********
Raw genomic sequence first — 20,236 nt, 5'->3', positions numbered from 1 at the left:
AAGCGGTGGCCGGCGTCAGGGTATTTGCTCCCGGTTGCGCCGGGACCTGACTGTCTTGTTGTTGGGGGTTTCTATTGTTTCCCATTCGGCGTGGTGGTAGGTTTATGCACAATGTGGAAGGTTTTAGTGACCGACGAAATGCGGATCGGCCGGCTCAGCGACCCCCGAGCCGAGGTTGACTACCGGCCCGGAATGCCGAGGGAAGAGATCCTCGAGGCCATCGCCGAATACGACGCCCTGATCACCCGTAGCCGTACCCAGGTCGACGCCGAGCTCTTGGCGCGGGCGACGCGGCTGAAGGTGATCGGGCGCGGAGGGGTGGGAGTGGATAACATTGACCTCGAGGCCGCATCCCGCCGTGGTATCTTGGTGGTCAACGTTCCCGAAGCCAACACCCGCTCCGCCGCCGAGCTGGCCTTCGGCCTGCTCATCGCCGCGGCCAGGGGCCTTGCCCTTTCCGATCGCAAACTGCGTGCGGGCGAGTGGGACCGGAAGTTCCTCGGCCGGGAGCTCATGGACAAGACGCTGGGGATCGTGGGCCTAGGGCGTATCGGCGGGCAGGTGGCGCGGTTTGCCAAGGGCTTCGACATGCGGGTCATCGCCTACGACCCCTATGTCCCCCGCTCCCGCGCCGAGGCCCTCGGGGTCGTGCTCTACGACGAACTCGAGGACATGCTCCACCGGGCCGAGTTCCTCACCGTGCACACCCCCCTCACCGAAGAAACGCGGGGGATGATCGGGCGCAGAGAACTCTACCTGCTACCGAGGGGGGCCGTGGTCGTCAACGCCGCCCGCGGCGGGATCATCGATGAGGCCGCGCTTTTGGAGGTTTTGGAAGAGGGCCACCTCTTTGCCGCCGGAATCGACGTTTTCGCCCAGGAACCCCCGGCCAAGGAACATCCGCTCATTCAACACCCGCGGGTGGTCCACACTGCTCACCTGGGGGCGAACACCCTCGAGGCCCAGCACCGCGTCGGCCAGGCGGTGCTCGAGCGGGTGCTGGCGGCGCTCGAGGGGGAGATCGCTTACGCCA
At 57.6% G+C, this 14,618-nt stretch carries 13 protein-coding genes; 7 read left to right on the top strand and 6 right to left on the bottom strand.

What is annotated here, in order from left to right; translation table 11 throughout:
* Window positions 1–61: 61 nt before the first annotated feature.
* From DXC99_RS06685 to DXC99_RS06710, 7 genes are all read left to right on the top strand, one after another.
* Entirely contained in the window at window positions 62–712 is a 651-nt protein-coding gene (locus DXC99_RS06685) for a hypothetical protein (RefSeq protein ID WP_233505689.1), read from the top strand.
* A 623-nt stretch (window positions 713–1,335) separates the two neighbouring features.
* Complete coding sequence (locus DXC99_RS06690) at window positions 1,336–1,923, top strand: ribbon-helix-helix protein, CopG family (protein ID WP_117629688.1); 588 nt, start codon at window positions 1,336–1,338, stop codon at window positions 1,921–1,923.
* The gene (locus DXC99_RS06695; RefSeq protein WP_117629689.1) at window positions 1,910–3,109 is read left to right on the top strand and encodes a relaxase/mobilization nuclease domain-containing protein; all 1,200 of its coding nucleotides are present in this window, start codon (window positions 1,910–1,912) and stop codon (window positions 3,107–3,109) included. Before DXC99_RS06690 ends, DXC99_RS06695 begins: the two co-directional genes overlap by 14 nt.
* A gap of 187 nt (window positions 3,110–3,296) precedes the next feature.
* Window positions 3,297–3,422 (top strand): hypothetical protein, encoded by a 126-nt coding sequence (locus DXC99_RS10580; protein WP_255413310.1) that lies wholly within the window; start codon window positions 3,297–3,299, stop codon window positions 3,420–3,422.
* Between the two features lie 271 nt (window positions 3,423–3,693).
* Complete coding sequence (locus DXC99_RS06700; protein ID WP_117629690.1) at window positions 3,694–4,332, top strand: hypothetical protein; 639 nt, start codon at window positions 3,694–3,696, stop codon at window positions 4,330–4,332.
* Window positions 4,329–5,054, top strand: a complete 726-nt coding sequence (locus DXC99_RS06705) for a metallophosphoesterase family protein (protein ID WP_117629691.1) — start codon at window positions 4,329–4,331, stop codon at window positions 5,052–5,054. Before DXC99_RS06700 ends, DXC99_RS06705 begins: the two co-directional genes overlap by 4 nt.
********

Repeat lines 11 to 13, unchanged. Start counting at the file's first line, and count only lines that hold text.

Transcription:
* A gap of 187 nt (window positions 3,110–3,296) precedes the next feature.
* Window positions 3,297–3,422 (top strand): hypothetical protein, encoded by a 126-nt coding sequence (locus DXC99_RS10580; protein WP_255413310.1) that lies wholly within the window; start codon window positions 3,297–3,299, stop codon window positions 3,420–3,422.
* Between the two features lie 271 nt (window positions 3,423–3,693).